(Editors Note: Peter Bakwin conceives and attempts the Mosquito Tenmile Traverse – the longest and highest ridge in the lower states – 38 miles continuously above timberline).
My head was spinning as I sat on the summit of Fletcher Mountain just after noon on July 24, 2010. Was it the 13,951’ elevation? Or, was it the fact that I’d just gone straight through the night, spending the last 16.5 hours traversing some of the roughest terrain imaginable, without ever dipping below 13,000’, summiting 21 high peaks in the process? Either way, though not quite 2/3 through my attempt to traverse the longest, highest ridge in the conterminous USA, I was simply whupped.
And stunned. Frankly, after years of doing 100 mile ultras, 200 mile adventure runs, and big peaks all over the world, I didn’t think this was going to be all that hard. Heck, it’s just 38 miles from Weston Pass (near Fairplay, Colorado) to Frisco. Sure, the 27 miles from Weston Peak to Peak 10 is entirely above 13K, and yeah, sure, there are a total of 34 named peaks (two 14ers, 24 13ers, and eight 12ers) along the way. But, anyway, how hard can 38 miles be?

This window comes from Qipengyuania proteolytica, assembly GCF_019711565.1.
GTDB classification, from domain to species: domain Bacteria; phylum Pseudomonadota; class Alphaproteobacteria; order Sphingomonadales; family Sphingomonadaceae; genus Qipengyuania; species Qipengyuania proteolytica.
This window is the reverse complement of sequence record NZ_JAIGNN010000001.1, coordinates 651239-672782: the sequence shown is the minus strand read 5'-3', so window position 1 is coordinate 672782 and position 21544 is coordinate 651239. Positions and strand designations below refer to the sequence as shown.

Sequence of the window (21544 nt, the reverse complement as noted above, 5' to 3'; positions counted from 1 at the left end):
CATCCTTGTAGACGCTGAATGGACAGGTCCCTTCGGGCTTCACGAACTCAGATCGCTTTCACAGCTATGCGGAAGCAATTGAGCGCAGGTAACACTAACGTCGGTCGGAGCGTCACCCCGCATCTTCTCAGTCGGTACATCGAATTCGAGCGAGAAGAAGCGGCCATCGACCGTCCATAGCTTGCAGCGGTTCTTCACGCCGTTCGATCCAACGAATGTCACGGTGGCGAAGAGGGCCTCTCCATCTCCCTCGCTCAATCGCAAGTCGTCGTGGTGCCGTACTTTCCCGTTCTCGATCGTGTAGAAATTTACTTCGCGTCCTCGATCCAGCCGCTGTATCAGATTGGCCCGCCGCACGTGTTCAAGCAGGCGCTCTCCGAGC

Pretty frickin’ hard, it turns out.
Being a Boulder based company brings many benefits; besides being able to loose yourself in nature on a lunch run, we are also surrounded by exceptional athletic talent. Ultimate Direction is lucky enough to have nabbed Scott Jurek, Anton Krupicka and Peter Bakwin’s expert advice on hydration gear.
Tony, Scott and Peter have been working hard on a new project we have brewing up! These 3 athletes are getting to work with the design team to create their dream hydration packs. Each bringing a particular specialty to the table.
Stay tuned for more updates from UD headquarters.
Ultimate Direction has partnered with three of the most renowned ultra runners in history to help design new cutting-edge products. We were the first, and we are the future – and we’re going to tell you all about it.
Welcome to our new blog!